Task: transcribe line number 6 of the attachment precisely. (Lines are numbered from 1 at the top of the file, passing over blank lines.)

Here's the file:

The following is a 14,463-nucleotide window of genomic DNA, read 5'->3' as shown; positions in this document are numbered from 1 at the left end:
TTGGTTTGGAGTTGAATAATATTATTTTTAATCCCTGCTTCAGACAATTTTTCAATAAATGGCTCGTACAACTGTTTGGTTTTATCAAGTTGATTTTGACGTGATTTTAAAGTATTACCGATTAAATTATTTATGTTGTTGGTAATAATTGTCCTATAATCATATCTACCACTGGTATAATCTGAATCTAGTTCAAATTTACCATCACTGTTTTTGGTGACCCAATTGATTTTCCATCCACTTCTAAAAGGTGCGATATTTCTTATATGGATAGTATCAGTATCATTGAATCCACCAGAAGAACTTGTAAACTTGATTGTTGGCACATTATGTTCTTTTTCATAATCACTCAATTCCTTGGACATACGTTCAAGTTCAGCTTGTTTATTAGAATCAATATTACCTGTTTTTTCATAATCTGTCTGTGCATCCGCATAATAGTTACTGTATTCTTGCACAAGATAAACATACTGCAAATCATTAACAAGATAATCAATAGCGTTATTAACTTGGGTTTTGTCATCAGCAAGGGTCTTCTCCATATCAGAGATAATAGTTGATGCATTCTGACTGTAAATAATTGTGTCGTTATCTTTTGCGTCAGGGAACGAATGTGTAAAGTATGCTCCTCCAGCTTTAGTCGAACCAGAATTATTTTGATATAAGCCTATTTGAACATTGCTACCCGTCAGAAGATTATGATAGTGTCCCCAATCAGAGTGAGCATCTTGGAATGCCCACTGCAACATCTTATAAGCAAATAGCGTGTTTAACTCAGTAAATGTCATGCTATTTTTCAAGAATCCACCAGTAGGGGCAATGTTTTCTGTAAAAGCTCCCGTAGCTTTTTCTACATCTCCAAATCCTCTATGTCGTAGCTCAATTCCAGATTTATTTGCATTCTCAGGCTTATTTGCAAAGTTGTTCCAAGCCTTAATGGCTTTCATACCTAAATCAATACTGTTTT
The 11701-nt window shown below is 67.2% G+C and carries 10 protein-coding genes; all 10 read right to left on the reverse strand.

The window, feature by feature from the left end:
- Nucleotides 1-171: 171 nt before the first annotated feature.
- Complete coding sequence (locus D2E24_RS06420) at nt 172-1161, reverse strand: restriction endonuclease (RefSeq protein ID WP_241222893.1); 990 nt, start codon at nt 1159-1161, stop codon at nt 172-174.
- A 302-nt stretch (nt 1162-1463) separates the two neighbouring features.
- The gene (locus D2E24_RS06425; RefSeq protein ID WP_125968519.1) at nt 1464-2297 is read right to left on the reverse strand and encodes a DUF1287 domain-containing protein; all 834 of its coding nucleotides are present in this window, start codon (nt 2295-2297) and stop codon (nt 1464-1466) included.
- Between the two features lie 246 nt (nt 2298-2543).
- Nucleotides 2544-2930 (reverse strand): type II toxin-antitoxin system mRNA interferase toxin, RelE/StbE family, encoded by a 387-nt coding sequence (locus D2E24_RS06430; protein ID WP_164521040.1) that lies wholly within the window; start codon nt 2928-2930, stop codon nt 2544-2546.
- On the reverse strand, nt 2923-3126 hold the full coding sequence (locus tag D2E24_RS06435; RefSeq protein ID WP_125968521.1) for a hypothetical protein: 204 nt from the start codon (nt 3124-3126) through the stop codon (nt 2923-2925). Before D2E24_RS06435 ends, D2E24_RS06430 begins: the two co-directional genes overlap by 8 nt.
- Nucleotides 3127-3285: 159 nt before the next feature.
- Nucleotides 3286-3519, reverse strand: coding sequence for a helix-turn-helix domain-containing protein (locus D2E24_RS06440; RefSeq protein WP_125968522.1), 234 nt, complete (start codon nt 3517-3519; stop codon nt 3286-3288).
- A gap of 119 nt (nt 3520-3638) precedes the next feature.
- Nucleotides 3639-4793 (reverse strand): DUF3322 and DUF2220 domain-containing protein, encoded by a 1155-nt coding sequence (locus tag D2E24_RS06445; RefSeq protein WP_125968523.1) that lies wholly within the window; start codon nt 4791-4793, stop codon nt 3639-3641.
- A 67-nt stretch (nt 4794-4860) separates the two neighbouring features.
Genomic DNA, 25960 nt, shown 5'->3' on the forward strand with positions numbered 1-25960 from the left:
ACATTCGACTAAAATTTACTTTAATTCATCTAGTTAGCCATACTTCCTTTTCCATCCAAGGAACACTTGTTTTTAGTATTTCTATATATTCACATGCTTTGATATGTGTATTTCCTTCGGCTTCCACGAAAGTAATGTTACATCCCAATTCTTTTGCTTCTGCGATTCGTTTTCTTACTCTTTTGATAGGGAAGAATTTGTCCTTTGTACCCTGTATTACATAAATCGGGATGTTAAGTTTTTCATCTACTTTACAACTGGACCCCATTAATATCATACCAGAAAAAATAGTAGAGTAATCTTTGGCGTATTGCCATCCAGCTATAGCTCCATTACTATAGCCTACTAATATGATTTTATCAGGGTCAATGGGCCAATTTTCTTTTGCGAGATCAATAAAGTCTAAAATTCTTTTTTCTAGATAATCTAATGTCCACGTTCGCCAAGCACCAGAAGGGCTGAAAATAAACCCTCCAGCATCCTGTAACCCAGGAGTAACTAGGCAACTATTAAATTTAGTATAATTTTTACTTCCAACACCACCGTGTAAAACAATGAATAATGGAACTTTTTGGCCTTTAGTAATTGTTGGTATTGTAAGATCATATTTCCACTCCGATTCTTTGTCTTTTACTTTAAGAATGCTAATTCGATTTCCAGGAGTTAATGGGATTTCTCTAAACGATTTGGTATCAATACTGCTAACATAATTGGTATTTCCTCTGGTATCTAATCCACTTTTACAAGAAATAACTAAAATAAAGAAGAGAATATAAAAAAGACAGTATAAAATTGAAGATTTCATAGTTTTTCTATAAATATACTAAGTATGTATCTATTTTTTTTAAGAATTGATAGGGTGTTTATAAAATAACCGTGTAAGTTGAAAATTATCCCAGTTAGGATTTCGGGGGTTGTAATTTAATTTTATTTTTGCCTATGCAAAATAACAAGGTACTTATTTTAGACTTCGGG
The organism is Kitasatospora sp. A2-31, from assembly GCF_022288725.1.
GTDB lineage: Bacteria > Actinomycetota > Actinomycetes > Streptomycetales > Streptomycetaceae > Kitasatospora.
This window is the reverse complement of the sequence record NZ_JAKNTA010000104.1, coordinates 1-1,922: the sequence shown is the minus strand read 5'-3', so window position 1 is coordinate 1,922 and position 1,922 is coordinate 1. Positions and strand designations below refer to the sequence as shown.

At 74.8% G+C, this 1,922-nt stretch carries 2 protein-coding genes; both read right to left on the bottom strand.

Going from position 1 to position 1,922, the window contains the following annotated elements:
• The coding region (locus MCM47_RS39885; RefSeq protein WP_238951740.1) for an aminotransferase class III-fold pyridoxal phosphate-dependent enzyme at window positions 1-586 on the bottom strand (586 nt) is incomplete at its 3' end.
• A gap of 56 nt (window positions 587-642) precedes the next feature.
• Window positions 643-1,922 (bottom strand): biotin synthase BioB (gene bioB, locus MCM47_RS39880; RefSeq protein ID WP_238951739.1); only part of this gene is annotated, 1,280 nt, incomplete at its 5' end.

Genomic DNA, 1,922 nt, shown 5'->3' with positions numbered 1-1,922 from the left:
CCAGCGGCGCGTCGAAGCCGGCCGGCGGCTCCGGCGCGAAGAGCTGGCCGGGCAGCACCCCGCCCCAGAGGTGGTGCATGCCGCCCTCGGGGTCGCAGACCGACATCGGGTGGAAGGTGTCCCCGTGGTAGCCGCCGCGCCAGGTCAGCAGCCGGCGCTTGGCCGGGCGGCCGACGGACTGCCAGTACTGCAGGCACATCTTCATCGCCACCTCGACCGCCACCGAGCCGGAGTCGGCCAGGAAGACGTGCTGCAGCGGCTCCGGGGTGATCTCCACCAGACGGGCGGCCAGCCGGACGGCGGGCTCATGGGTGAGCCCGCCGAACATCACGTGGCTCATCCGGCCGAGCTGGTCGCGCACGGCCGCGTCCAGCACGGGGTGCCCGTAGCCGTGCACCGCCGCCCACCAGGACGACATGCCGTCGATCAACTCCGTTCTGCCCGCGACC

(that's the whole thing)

- Complete coding sequence (locus D2E24_RS06420) at nt 172-1161, reverse strand: restriction endonuclease (RefSeq protein ID WP_241222893.1); 990 nt, start codon at nt 1159-1161, stop codon at nt 172-174.